Three things you need to understand about hashtags

Called a “pound sign” on your phone and a “hashtag” on social media, this one little symbol (#) has helped unify posts on the World Wide Web but if misused can also become a source of great annoyance. In order to learn how to use hashtags effectively across different social media platforms there are a few things you must understand.

A little goes a long way

Spam with red line crossed through it.

One hashtag is enough per post. Many people mistake hashtags as being the one and only search term for their post. Every word in your post is a search term no matter if it has a # sign in front of it or not. You do not need to put a hashtag in front of every keyword you use. Brands that over use hashtags are seen as spam and in fact the abuse of hashtags in your post makes it very easy to identify and skip over leading to far less views than you intended.

Hashtags are not just for searching

#AmericanIdol search results.

So if hashtags are not the way to identify keywords for searching then what are they for? Hashtags are just another way of grouping posts on the same topic within a social media platform. One of the most popular tag lines for Twitter is “Join the conversation.” If you are watching a TV show, sporting event or even the news you can use a hashtag to jump into a community conversation. Posting, “I can’t believe this show is still on the air. #AmericanIdol” will help share your thoughts with everyone else posting about #AmericanIdol. Hashtags on Twitter are clickable links that will take you to a stream of posts about the same topic.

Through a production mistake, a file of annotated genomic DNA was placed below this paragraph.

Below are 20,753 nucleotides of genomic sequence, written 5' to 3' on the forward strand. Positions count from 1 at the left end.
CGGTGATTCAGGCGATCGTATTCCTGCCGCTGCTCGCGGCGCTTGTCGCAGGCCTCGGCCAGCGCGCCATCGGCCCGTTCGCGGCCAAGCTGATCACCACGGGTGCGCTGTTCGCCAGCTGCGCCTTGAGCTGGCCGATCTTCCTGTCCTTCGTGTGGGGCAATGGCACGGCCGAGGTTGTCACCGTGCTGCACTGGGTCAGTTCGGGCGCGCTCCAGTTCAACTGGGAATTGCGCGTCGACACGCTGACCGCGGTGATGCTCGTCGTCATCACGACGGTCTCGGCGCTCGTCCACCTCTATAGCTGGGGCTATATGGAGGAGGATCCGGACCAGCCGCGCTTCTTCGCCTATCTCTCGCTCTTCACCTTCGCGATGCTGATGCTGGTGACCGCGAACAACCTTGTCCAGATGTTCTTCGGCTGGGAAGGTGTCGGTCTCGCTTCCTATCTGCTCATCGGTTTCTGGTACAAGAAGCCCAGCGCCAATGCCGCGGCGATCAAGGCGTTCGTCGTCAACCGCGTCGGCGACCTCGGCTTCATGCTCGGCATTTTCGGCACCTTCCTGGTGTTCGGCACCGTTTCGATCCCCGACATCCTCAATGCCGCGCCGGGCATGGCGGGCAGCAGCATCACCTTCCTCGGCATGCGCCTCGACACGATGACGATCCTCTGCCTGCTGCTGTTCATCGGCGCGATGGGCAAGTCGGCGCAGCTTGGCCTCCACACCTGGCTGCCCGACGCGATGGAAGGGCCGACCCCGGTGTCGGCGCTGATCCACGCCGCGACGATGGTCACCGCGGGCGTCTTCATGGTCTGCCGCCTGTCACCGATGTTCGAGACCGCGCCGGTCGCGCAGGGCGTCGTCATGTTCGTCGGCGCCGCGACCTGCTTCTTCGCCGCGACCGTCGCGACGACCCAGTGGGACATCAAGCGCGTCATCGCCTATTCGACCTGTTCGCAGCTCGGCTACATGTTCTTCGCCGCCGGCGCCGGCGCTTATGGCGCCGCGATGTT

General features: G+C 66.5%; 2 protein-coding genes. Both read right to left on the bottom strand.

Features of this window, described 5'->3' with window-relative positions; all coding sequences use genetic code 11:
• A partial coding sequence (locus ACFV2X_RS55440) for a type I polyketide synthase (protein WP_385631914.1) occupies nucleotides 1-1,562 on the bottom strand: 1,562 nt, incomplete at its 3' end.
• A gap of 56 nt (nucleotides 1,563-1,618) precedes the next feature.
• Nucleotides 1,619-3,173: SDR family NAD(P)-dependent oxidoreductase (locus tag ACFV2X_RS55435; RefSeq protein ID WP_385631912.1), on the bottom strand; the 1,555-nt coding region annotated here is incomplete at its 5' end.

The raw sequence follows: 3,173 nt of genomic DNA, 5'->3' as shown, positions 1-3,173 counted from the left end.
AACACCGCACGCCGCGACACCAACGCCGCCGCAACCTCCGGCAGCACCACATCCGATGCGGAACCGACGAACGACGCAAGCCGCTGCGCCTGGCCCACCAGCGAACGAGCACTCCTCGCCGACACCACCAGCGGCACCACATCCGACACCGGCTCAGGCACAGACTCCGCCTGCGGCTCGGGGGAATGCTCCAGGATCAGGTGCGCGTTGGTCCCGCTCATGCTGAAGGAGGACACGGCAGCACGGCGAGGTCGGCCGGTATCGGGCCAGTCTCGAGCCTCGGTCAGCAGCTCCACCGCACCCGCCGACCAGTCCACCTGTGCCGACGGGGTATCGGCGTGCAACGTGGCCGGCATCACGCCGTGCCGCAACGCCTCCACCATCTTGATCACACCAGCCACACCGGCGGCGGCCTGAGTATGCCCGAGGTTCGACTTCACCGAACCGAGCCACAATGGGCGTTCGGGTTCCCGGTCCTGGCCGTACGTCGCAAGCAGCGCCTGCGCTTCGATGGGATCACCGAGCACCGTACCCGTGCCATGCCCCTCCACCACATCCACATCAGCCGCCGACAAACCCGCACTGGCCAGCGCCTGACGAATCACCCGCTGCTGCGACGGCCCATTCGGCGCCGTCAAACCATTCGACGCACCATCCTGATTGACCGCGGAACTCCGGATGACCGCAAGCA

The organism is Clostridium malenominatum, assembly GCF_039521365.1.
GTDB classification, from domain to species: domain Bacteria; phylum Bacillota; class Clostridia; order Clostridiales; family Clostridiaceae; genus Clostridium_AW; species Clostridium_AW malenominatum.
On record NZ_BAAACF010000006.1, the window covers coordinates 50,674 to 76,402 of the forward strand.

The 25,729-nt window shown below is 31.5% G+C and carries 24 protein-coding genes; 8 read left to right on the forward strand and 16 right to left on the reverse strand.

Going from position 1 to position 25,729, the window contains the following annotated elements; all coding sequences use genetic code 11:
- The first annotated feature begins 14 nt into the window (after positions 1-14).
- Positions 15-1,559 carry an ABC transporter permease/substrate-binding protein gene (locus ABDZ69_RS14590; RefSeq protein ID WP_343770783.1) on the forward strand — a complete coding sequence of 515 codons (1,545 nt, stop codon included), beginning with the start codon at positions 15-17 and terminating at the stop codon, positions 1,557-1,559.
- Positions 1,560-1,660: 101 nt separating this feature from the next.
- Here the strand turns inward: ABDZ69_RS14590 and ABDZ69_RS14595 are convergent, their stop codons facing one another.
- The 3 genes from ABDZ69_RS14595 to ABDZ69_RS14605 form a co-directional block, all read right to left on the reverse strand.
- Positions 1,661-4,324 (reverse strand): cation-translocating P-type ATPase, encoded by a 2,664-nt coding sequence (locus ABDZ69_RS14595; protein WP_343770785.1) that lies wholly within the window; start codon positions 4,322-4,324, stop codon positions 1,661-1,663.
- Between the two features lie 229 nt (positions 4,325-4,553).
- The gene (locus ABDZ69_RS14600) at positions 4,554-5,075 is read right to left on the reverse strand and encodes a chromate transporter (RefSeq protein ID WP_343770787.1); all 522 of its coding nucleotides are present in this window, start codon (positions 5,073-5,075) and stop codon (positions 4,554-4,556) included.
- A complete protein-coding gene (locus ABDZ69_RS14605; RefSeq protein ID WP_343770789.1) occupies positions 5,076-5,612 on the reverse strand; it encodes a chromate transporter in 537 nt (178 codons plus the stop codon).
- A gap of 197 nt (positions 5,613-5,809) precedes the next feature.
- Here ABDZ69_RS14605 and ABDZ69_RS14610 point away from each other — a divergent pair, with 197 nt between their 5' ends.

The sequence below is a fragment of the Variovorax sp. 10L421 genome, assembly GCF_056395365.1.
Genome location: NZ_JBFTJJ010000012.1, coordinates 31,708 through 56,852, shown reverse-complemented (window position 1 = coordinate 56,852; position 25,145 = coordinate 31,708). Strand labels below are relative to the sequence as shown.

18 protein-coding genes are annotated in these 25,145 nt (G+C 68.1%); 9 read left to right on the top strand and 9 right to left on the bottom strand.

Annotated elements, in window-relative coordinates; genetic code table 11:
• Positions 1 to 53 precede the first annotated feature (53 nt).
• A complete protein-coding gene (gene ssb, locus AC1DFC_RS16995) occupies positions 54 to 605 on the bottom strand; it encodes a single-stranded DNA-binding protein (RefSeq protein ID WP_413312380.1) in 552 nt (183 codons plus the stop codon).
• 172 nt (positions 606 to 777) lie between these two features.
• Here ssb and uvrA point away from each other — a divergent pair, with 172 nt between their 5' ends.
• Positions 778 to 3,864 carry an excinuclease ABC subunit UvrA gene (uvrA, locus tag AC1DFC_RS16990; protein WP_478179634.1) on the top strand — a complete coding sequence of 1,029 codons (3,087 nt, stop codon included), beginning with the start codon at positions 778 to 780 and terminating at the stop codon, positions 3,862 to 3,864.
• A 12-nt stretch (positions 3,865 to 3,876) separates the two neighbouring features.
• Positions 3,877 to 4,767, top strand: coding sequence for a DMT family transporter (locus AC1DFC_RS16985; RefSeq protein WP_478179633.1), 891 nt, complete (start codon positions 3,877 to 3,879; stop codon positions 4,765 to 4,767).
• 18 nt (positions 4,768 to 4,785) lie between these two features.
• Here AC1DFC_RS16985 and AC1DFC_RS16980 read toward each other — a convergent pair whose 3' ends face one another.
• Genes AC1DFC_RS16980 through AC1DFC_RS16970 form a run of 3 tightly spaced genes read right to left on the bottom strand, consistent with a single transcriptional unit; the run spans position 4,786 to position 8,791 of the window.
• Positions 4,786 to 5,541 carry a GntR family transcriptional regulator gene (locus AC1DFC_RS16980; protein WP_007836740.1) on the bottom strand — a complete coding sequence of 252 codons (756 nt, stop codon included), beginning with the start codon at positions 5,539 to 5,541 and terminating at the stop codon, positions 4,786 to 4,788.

You can use hashtags for your brand to collect posts and images related to your company or you can even use them to host contests. Have users include your promotional hashtag in their posts for a chance to win a prize. Starbucks does this, encouraging people to post photos of their red Starbucks cups around the holidays.

Not all platforms use hashtags in the same way

LinkedIn logo.

Social network, LinkedIn does not support hashtags.

If you use multiple social media platforms it is important to understand that not all websites use hashtags in the same way. Twitter started the hashtag movement; people expect the tags and know how to use them. Facebook, on the other hand, only recently enabled hashtags and people use the tags more for inserting sarcasm into their posts than they do for grouping like-posts. In fact, some studies have shown that hashtag use on Facebook can actually result in fewer views per post. Make sure to keep the platform you are using and your audience in mind when coming up with a strategy for hashtags.